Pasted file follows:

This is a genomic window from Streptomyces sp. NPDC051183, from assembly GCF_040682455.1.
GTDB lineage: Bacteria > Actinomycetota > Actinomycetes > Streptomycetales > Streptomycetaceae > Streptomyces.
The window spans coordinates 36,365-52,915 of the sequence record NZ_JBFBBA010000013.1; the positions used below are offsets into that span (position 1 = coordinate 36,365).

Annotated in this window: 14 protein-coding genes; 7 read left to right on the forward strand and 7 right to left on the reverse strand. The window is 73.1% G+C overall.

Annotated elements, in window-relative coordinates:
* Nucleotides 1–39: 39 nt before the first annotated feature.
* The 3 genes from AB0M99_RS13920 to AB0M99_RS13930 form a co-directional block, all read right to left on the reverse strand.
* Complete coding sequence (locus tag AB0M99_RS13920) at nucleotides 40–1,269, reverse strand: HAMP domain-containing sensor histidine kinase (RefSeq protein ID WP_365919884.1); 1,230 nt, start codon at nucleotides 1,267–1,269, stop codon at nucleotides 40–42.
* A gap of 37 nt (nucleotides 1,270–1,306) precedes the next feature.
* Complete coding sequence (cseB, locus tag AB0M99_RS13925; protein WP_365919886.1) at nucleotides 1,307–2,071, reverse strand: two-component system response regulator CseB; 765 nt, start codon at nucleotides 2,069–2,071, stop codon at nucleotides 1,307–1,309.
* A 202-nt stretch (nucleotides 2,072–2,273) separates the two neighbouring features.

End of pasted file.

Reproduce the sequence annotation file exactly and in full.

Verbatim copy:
This is a genomic window from Streptomyces sp. NPDC051183, from assembly GCF_040682455.1.
GTDB lineage: Bacteria > Actinomycetota > Actinomycetes > Streptomycetales > Streptomycetaceae > Streptomyces.
The window spans coordinates 36,365-52,915 of the sequence record NZ_JBFBBA010000013.1; the positions used below are offsets into that span (position 1 = coordinate 36,365).

Annotated in this window: 14 protein-coding genes; 7 read left to right on the forward strand and 7 right to left on the reverse strand. The window is 73.1% G+C overall.

Annotated elements, in window-relative coordinates:
* Nucleotides 1–39: 39 nt before the first annotated feature.
* The 3 genes from AB0M99_RS13920 to AB0M99_RS13930 form a co-directional block, all read right to left on the reverse strand.
* Complete coding sequence (locus tag AB0M99_RS13920) at nucleotides 40–1,269, reverse strand: HAMP domain-containing sensor histidine kinase (RefSeq protein ID WP_365919884.1); 1,230 nt, start codon at nucleotides 1,267–1,269, stop codon at nucleotides 40–42.
* A gap of 37 nt (nucleotides 1,270–1,306) precedes the next feature.
* Complete coding sequence (cseB, locus tag AB0M99_RS13925; protein WP_365919886.1) at nucleotides 1,307–2,071, reverse strand: two-component system response regulator CseB; 765 nt, start codon at nucleotides 2,069–2,071, stop codon at nucleotides 1,307–1,309.
* A 202-nt stretch (nucleotides 2,072–2,273) separates the two neighbouring features.